Lessons from the Paperback Revolution

27Jan12

via Jeffrey Schnapp

The Electric Information Age Book, by Jeffrey Schnapp (the faculty director of Harvard’s MetaLAB) and Adam Michaels (a cofounder of Project Projects), is the third installment in the “Inventory Books” series, which seeks “to advance the role of design as an integrated force in book editing and production . . . as a means of revitalizing the space of the book to present critical content in an accessible, engaging format.” It’s surprising that this volume, subtitled “McLuhan/Agel/Fiore and the Experimental Paperback,” wasn’t the inaugural book of the series.

In 1964, Jerome Agel, public relations guru turned publisher and self-styled book producer and book packager, started his own publishing company with the intention of perfecting an already established publishing niche that fused high and low cultures in the form of mass-market paperback books. Bernard Geis, another packager in business at the same time as Agel, had found traction for celebrity books like Jaqueline Smith’s Valley of the Dolls. Such books sold well so at the behest of the packagers, book publishing began to incorporate the tactics of product advertising “built on a revolution that had already begun transforming publishing into a modern industry in the 1930s.” Led by Doubleday and Pocket Books, publishers had already been involved with distributing paperbacks through mail-order subscriptions, house-owned bookstores, and magazine wholesalers able to put these books in non-traditional retail environments.

In the years leading up to the creation of Agel’s endeavor, plenty of publishers had also experimented with form and content, though none had reinvented the book for the twentieth century’s accelerated media landscape where lines of definition were quickly eroding. Books like Let Us Now Praise Famous Men and You Have Seen Their Faces had ushered in the “documentary book,” collaborations between a writer and photographer of note, though the words and images were often treated “as separate realms, each with its distinctive dignity.”

Agel aimed to produce paperback books that best represented and conveyed the media realities of the era. The radical use of text, typography, and illustrations challenged the traditional expectations of how the pages of a book could be presented to readers. The opportunity that Agel recognized was in how media culture, as mediated through the popularity of film and television, could be explored, employed, and exploited to make an event of a newly published book, turning it into a media spectacle. While the commercial crassness of his endeavor is poignantly emblematic it was not the driving factor. Agel and his partner in crime, the designer Quentin Fiore, wanted to harness their contemporary media environment in the name of creating books that kept apace with the electric information age in a manner akin to the lofty ideas of poet Stéphane Mallarmé and theorist László Moholy-Nagy. Schnapp and Michaels write of how Mallarmé’s essay “The Book, A Spiritual Instrument,” “dreamed of the entire universe flowing into a single total book: a book, both material and metaphysical, in time and outside time, that would fulfill and transcend the revolution inaugurated by Johannes Gutenberg.” The authors paraphrase Moholy-Nagy’s Bauhaus ideal of the book as “an exploded, porous book whose every page could become an all-comprehending theater of the present and a staging ground for ever-surprising futures.”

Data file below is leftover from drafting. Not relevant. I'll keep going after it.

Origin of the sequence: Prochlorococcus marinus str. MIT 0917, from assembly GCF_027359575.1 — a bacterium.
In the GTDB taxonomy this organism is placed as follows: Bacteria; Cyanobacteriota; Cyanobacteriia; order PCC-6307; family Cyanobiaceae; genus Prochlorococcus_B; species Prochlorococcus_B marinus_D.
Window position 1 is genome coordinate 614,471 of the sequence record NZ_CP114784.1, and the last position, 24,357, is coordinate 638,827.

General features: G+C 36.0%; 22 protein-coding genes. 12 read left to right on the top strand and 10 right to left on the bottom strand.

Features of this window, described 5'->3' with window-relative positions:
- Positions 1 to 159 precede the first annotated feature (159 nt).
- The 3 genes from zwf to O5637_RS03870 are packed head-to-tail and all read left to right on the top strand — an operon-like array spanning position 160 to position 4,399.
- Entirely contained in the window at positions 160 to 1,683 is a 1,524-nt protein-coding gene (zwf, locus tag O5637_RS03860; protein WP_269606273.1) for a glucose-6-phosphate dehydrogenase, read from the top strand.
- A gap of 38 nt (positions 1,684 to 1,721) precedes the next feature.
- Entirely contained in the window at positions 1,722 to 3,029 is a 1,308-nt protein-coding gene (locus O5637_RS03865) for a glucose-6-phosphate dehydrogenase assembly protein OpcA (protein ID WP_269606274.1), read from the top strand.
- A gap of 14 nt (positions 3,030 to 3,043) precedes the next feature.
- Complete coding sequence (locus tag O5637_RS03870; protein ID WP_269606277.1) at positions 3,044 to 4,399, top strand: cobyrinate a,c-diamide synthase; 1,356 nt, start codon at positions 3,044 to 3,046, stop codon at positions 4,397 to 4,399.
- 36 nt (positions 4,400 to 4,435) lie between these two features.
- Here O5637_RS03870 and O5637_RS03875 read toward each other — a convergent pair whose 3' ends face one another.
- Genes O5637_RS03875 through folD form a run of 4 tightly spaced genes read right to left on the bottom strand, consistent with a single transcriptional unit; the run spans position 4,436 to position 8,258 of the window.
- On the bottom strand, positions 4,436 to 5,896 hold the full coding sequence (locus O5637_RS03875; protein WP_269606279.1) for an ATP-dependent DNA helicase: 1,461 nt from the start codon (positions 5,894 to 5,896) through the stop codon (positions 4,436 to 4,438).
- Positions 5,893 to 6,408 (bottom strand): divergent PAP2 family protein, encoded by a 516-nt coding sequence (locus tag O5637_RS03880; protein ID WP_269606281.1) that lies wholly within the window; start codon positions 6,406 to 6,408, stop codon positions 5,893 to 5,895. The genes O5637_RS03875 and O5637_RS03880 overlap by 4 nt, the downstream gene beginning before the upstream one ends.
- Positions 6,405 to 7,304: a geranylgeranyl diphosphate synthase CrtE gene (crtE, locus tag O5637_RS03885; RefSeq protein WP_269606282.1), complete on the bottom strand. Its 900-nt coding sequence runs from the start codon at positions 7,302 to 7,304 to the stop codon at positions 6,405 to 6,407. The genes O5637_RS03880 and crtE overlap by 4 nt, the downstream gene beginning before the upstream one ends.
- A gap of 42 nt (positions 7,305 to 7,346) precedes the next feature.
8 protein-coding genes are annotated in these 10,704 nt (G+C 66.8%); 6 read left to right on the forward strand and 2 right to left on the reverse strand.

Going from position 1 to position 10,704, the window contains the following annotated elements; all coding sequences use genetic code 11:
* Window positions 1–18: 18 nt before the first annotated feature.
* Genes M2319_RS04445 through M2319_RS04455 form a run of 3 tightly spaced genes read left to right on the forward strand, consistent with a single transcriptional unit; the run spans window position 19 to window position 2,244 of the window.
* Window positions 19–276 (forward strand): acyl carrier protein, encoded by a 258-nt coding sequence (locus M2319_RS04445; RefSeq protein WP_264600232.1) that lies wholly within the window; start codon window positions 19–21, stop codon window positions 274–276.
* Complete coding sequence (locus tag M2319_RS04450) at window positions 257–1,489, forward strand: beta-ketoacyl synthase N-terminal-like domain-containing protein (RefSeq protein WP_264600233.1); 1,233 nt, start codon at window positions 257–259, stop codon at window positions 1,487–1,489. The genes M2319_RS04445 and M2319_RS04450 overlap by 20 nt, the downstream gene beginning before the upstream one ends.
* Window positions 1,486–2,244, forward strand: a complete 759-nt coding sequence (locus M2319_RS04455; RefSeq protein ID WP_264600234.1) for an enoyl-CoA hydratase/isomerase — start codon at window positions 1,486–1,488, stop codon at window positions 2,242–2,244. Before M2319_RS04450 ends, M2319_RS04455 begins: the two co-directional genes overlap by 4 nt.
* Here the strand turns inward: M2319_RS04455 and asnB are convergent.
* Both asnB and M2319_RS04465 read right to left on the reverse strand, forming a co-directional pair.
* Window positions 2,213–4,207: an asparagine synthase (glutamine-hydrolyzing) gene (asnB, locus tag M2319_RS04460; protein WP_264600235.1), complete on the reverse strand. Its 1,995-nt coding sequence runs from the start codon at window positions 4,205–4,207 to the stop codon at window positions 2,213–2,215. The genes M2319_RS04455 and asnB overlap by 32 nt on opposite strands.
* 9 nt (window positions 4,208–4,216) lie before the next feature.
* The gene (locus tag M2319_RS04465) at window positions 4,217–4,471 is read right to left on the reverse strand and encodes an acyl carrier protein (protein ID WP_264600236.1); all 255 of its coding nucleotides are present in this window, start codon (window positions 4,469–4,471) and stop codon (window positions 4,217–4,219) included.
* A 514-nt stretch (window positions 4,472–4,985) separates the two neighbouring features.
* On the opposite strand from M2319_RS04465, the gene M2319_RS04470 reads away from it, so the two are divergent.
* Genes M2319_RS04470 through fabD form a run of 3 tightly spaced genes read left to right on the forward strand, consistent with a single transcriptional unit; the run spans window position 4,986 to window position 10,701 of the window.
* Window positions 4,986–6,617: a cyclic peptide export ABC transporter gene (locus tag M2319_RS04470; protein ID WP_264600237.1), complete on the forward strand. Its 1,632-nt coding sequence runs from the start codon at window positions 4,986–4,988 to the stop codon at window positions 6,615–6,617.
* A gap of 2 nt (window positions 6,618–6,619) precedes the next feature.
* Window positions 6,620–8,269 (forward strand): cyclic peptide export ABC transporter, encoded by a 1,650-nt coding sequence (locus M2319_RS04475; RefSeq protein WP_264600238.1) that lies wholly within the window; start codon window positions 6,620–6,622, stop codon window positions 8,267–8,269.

As the popularity of paperbacks rose, according to Schnapp and Michaels, “the paperback revolution narrowed the gulf between publishing and contemporary media culture.” Geis carved out $100,000 publicity budgets for these paperbacks; The Voyeur, a tawdry novel, received a Times Square billboard and peep show installations in Grand Central and Penn Station. Even Marshall McLuhan chimed in on the paperback in Understanding Media, writing, “The paperback itself has become a vast mosaic world in depth, expressive of the changed sense-life of Americans, for whom depth experience in words, as in physics, has become entirely acceptable, and even sought after.”

McLuhan needed no convincing when Agel approached him about a book of McLuhan’s ideas that relied on “the use of pictorial materials to engage younger audiences,” which would become The Medium is the Massage. In New York, Fiore joined the two for dinner and soon after Agel had a deal with McLuhan, whose role in the book’s production was little more than commenting on drafts and approving the final spreads. Blurring the lines between author, editor, and designer, Agel and Fiore worked like movie producers, selecting McLuhan’s pluckiest adages from already published books, working them over typographically and pairing them with images of their choosing. Schnapp and Michaels identify how in the frenetic sequencing of text and imagery, “Fiore provides an overall mapping of how the human sensorium is stretched, stressed, and shaped by the new age.”

Agel also used his cinematic flair to promote the book: “Long before [it] had a working title, let alone existed in draft form, the marketing tools of the movie industry were mobilized to build the market,” through the use of enigmatic teaser ads run in various publications. In doing so, Agel made the best possible use of McLuhan’s ideas by putting them into practice in the media environment to which McLuhan was so acutely tuned.

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